Ledley King: What Is And What Shall Never Be (And The Curse Of Cinder Toffee Knees)

By Chris Wright

And with that, he was gone. At the age of just 31, Ledley King has finally been forced to kowtow to the inevitable: He just wasn’t built to last. He’s to undergo the surgery he’s been putting off since January within the next few days, rehabilitate himself over the pre-season and, with retirement hanging over his head like the pen knife of Damocles, ‘see how he feels’ come August.

As far as playing for Tottenham again is concerned, it just ain’t going to happen. His contract expired and, all sentimentality aside, the club just weren’t willing to once again rejig their ever-optimistic belief in their captain overcoming the relentless subterfuge cruelly rendered upon him by his own bloody bastard knees – knees sadly hewn from the genetic equivalent of cinder toffee. As a co-sufferer, he has my deepest, profoundest sympathy.

There is a hypothetical school of thought that, had King been more resistant to injury, he’d have been the finest centre-half of his generation – both at club and international level. It’s hard to disagree. The poise, the reading of the game, the nous, the commitment, the timing, the temperament, the technique; it was all there. He had everything at his disposal – bar the requisite cartilage. As ‘Arry once so succinctly put it: ‘There’s nothing in there, it’s just bone on bone!”

Of course, he’s had his wobbles (for instance, we doubt he looks back on his little nightclub escapades with much pride) though you’d expect the performances of a player famously unable to play on astroturf for fear of falling apart and reduced to training in the gym a few times in the week then just phoning in a ‘yes’ or a ‘no’ to his manager the day prior to games (‘The Mido’ as it’s become known at White Hart Lane) to slip over the years. Despite being the butt of a thousand jokes, that was never the case with King.

When he played, he was almost always exemplary – the only problem being the blindingly obvious one: He made just 260-odd appearances for Spurs in the space of 14 years. You have to be something pretty special to come away with ‘legend’ status on the back of those kind of numbers.

Likewise, he played 21 times for England, though it should have been far more. He should have been an ever-present. One of the finest English defenders of his and several other generations – a new template for an almost reduntant model. Alas, it wasn’t to be. He was there or thereabouts in stretches, but…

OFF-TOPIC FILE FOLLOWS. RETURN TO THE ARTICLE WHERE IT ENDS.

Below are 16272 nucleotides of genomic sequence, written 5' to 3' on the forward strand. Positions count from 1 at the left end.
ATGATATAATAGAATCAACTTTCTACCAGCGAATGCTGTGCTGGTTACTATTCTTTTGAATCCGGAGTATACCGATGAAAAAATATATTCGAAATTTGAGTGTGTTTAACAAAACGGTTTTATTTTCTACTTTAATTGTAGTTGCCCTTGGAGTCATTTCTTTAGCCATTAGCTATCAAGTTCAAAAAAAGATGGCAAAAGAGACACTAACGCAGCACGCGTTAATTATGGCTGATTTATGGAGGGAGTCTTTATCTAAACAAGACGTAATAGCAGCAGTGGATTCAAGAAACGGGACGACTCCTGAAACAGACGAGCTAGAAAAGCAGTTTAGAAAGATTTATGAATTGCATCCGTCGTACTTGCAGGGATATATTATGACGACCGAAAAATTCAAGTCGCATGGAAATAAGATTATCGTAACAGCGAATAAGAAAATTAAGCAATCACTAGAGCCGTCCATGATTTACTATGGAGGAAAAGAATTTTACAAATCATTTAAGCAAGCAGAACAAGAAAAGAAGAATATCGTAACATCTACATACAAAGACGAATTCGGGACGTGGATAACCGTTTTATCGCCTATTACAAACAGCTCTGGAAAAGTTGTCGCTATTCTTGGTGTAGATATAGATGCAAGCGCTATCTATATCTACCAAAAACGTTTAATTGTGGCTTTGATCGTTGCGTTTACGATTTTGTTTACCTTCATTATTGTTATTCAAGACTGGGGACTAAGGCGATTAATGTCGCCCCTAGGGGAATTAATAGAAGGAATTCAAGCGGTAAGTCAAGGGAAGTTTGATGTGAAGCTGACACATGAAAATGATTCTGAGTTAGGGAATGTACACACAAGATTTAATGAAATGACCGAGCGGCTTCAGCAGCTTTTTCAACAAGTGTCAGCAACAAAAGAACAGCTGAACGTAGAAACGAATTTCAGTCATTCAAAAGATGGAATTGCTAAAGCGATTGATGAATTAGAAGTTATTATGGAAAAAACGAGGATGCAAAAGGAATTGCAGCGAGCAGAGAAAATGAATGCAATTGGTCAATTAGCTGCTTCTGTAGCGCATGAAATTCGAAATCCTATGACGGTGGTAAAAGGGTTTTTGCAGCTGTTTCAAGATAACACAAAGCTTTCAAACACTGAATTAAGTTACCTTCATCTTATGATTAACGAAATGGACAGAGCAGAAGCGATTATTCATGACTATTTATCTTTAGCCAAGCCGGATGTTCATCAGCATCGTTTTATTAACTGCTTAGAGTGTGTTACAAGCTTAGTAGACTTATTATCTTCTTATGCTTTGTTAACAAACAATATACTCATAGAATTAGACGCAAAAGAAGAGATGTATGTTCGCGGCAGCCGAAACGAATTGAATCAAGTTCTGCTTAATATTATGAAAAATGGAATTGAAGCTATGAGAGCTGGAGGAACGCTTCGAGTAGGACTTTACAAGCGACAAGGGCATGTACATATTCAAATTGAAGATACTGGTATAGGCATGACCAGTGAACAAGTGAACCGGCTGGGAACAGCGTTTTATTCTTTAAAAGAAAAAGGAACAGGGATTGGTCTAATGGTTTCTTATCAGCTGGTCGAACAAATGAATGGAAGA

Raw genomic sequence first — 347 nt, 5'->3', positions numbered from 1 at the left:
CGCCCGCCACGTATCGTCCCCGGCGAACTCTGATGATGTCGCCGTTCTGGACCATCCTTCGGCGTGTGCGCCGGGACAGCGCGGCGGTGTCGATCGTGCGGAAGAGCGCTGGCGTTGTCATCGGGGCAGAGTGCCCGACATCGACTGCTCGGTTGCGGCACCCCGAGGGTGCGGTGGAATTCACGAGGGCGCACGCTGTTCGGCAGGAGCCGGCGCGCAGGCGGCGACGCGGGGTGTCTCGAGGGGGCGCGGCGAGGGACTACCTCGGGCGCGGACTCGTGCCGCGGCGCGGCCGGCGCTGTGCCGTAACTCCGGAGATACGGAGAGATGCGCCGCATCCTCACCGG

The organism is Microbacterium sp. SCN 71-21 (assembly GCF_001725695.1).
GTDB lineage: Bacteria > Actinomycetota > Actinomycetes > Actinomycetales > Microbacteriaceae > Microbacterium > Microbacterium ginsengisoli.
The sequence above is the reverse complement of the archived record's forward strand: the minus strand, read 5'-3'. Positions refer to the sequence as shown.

I realise this is reading a little like an obituary, but hey ho – on we press. It looks like King is going to be kept on at Spurs in a non-playing/coaching capacity – a fitting move for a player 100% dedicated to the only club he’s ever represented – so, before he moves on into the next phase of his career, Pies would just like to offer our humble praise.

Ledley King: A prototype for an altogether better genus of English centre-back, sadly replete with the in-built obsolescence that comes with it.

Posted in Featured, Opinion, Tottenham Hotspur

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  1. Wilma says:


    The article. Not his knees. Definitely not his knees.

  2. ppp says:

    Oh come on, the only reason he never left Spurs was cos they were the only club willing to pay him to sit around doing nothing for 95% of every season.

    The bloke was unfortunate with his knees – if he’d been physically able he could have played for the Mancs or Chelsea or Arsenal (when they were actually good). His qualities reading the game might even have seem him play abroad if he wanted it.

  3. Glenn says:

    Glad it’s not just us blinkered Spurs fans who think he is the best ever. King is a legend, always will be. Gutted he didn’t play more…

  4. Toz says:

    Another player who was much better in Football Manager and FIFA than he was in real life.

  5. benny says:

    a class, class center half

  6. RupstoH says:


  7. muppets says:

    Ledley King and Jonathan Woodgate – the greatest centre back pairing that never was

  8. Alex says:

    Toz you are an ignoramous.

  9. asafa says:

    @wilma, yes yes and yes again

  10. West End Blues says:

    Reeeeeaaaallly? ‘When he played, he was almost always exemplary’. Think you may be getting a wee bit carried away, I thought he was average a lot of the time he played. The FA cup semi-final being a recent example (he was probably more useless than average actually).

    Still, I myself have ruptured my ACL and so I can empathise with him greatly and he did indeed show moments of brilliance, but no where near enough to conclude he could have been the best English centre-half of a generation. That sir is a bridge too far.

  11. Andy Carroll's Ponytail says:

    @muppets: Too true mate.

    Imagine if King, Woody, Terry and Rio were your 4 Central Defs going into the last few international tournaments.

  12. Anonymous says:

    They rebuilt Lee Majors with nuclear powered limbs, and that was back in the 70’s
    I don’t understand why this can’t be done now that we’re in 2012

  13. ac slater says:

    always liked ledley, could of been a colossus at any of the ‘bigger’ clubs. think he would of suited a mid 2000’s ac milan shirt as well. he seems a thoughtful bloke with a very good understanding of the game. after earning his stripes at spurs i say get him down to st georges park to work with young defenders and holding midfielders.

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